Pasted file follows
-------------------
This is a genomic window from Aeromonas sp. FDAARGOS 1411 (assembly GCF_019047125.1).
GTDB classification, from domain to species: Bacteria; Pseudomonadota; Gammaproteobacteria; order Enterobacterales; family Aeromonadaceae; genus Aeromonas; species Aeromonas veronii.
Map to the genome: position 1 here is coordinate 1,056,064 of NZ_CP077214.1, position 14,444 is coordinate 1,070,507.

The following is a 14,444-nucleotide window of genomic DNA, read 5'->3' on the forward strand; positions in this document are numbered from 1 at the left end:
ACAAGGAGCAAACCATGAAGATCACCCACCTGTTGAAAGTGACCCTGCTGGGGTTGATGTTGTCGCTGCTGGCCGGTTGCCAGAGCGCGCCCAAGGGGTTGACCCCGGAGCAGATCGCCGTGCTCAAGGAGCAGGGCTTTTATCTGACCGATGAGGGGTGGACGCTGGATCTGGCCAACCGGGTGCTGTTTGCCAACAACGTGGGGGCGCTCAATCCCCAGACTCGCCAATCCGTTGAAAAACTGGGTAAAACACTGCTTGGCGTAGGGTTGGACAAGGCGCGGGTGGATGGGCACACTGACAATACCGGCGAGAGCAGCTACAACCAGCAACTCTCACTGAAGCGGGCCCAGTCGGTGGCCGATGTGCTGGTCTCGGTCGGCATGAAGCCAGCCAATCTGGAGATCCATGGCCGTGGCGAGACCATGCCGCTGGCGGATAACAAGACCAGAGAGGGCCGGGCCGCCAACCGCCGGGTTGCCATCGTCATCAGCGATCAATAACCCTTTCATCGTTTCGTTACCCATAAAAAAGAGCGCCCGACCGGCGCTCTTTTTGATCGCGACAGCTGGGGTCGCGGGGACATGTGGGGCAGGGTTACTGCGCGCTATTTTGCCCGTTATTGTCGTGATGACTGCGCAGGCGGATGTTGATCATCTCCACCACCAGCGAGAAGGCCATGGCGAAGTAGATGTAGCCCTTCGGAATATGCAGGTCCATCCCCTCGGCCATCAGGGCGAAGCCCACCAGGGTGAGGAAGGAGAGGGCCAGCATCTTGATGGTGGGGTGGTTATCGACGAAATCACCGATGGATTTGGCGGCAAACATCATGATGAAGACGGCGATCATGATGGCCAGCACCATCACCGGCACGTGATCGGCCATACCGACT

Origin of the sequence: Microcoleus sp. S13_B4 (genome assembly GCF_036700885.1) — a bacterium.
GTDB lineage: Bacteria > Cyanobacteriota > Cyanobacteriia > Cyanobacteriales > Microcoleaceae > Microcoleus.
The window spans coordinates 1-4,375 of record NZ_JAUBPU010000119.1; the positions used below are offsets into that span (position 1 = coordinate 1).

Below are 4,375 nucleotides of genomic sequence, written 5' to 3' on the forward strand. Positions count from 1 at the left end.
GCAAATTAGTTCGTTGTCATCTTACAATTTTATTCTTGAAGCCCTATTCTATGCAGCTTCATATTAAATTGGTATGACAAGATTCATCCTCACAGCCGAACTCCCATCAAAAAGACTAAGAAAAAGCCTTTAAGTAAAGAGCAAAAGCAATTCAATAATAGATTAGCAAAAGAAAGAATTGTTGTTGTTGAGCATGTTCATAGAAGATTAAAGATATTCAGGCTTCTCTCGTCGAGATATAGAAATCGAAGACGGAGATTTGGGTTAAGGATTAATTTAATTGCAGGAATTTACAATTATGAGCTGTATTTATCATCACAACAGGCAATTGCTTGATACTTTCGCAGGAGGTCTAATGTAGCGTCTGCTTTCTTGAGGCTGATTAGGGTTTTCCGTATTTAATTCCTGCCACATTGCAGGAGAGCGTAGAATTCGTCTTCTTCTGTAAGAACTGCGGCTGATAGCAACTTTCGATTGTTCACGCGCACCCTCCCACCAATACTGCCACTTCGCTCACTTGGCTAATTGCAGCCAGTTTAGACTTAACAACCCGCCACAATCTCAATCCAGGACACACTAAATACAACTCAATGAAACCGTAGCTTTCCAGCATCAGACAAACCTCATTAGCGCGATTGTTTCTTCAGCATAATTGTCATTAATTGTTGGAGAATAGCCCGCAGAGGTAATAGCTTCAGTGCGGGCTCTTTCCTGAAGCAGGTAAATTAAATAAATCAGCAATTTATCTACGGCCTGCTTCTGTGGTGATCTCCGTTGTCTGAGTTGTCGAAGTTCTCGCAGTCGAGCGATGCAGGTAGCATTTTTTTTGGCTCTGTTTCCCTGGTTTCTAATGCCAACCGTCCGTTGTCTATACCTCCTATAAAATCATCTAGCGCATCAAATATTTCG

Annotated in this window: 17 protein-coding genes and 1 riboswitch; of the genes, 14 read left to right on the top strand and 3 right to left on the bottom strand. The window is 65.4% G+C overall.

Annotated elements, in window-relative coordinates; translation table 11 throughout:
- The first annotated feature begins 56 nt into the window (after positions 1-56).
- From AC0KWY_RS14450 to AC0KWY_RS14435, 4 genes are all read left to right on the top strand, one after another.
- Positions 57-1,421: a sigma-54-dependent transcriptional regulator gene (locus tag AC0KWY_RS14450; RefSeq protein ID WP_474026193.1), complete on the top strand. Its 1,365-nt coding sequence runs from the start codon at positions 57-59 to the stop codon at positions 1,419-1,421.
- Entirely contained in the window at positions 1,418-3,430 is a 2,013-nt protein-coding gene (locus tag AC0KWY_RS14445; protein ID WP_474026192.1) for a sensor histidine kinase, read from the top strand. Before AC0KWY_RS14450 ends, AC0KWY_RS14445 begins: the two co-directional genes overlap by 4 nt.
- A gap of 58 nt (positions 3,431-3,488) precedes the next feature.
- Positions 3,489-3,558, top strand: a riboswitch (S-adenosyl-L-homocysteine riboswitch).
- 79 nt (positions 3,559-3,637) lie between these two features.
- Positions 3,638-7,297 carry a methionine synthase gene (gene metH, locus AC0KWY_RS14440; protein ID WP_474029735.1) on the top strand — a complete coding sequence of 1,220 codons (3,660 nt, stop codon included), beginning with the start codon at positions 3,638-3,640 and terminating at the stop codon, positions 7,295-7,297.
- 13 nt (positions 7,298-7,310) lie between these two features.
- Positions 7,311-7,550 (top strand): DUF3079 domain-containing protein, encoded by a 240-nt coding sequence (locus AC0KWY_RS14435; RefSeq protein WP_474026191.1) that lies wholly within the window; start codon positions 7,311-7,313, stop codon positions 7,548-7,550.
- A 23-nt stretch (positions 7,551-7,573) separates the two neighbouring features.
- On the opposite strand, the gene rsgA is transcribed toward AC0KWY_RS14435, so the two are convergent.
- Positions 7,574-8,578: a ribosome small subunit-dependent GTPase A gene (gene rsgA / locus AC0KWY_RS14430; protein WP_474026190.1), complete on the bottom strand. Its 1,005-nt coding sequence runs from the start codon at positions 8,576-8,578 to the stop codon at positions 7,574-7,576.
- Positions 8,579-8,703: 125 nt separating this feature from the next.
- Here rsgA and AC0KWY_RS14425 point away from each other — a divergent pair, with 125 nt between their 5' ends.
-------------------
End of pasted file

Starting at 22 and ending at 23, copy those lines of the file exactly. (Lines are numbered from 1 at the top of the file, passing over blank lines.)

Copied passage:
- Positions 7,311-7,550 (top strand): DUF3079 domain-containing protein, encoded by a 240-nt coding sequence (locus AC0KWY_RS14435; RefSeq protein WP_474026191.1) that lies wholly within the window; start codon positions 7,311-7,313, stop codon positions 7,548-7,550.
- A 23-nt stretch (positions 7,551-7,573) separates the two neighbouring features.